It’s been a volatile start to the start for most asset classes, with the Nasdaq 100 Index (QQQ) down more than 10% year-to-date, and most growth stocks also remain deep in negative territory. However, among violent correction, precious metals have been giving up ground grudgingly, with gold (GLD) and silver (SLV) in positive territory year-to-date. This relative strength is a great sign because both metals tend to perform better when they are above their monthly moving averages and outperform the major market averages. Let’s take a closer look below:
As shown in the chart above, the Silver vs. S&P-500 ratio retreated to a multi-year support level in Q4, and many commentators were quick to jump into the bear camp when the ratio of silver vs. the S&P-500 hit new lows in December. However, for anyone familiar with trading precious metals, they tend to see lots of false moves, and not only has this breakdown not seen any follow-through but it’s seen a complete reversal back above the key 0.005 support level.
Often, failed breakdowns can trap many shorts and leave most investors offside, and they’re one of the most attractive long setups for those that don’t mind volatility. A recent example was silver’s breakdown from a multi-year range in March 2020, which did not see much follow-through, and immediately reversed back up through support in late March. After regaining support, the metal doubled over the following six months. It looks like we could be seeing a similar setup in the Silver vs. S&P-500 ratio. Obviously, history doesn’t have to repeat itself, but this suggests we will see silver outperform the S&P-500 over the next 12 months.
If we look at sentiment in silver, this certainly supports a period of outperformance, both short-term and medium-term. This is because bullish sentiment for silver remains in the lower portion of its 3-year and 5-year range, with just one-third of market participants being bullish (35%). This compares to the S&P-500, where more than 70% of market participants remain bullish (average reading) over the past 90 trading days, even though the market has slid more than 10%. So, from a contrarian standpoint, things are lined up nicely for silver as well.
So, what’s the best course of action?
As shown in the daily chart of silver below, the metal continues to make higher lows and appears to be building the right side of a nearly 1-year base, a very constructive setup. The metal has strong support at $21.80/oz to $22.000/oz and no strong resistance until the $25.00/oz level within this setup. Given that the metal remains in a trading range, buying in the lower portion of this range is the best course of action, and it’s always wise to take at least some profits near resistance ($25.00/oz).
Given that silver is trading at $23.70/oz, this is not an ideal spot to be entering new positions. Instead, I favor buying dips to the $22.00/oz to $22.20/oz level, where the reward/risk ratio is much more attractive. Meanwhile, there are a few silver producers and developers that are trading as if the silver price were below $21.00/oz. These names offer a way to get leverage to the price of silver. One of these names is SilverCrest Metals (SILV) which owns one of the highest-margin projects globally and is ready to begin production this summer. Its Las Chispas Project has industry-leading grades and is expected to have 65% plus margins at current metals prices.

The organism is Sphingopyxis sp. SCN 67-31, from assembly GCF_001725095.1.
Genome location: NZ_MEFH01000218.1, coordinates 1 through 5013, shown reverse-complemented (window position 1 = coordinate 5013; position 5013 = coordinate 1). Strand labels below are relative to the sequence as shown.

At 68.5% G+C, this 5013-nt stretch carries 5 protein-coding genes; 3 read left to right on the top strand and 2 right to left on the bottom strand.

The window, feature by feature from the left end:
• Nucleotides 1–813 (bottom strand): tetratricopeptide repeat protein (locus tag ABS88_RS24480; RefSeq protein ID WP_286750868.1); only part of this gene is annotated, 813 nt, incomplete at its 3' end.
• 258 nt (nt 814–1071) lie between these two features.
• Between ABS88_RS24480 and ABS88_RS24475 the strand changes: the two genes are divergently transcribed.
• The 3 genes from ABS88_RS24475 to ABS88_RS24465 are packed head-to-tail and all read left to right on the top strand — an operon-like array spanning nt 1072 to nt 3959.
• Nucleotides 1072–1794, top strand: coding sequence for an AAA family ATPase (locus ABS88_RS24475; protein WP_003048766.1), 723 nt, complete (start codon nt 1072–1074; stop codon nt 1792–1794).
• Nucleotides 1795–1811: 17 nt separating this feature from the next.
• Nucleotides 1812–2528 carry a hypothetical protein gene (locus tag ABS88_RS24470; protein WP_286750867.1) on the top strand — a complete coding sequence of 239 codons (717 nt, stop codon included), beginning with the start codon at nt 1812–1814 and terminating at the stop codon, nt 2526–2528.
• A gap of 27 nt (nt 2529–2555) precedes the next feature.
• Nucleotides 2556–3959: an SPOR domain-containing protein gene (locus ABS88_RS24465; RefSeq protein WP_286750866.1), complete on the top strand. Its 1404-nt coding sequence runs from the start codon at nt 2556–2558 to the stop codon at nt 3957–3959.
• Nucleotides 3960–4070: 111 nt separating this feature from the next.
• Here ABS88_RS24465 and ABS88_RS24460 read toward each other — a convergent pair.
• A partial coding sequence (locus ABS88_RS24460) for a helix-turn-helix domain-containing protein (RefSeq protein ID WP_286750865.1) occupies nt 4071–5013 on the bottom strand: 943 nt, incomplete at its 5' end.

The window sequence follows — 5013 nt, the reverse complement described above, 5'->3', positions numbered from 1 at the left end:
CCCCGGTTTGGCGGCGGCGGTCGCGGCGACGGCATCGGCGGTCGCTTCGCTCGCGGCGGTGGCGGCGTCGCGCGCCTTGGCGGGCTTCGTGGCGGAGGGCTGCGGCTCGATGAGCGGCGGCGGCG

To summarize, while I don’t see silver or SILV as buys currently, I do believe both are great buy-the-dip candidates. Hence, for those interested in diversifying their portfolio, I would view dips below $22.20/oz on silver, and $7.50 on SILV, as low-risk buying opportunities.
Disclosure: I am long GLD
Disclaimer: Taylor Dart is not a Registered Investment Advisor or Financial Planner. This writing is for informational purposes only. It does not constitute an offer to sell, a solicitation to buy, or a recommendation regarding any securities transaction. The information contained in this writing should not be construed as financial or investment advice on any subject matter. Taylor Dart expressly disclaims all liability in respect to actions taken based on any or all of the information on this writing. Given the volatility in the precious metals sector, position sizing is critical, so when buying precious metals stocks, position sizes should be limited to 5% or less of one’s portfolio.
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SLV shares fell $0.01 (-0.05%) in premarket trading Thursday. Year-to-date, SLV has gained 1.95%, versus a -6.58% rise in the benchmark S&P 500 index during the same period.
About the Author: Taylor Dart
Taylor has over a decade of investing experience, with a special focus on the precious metals sector. In addition to working with ETFDailyNews, he is a prominent writer on Seeking Alpha. Learn more about Taylor’s background, along with links to his most recent articles. More...
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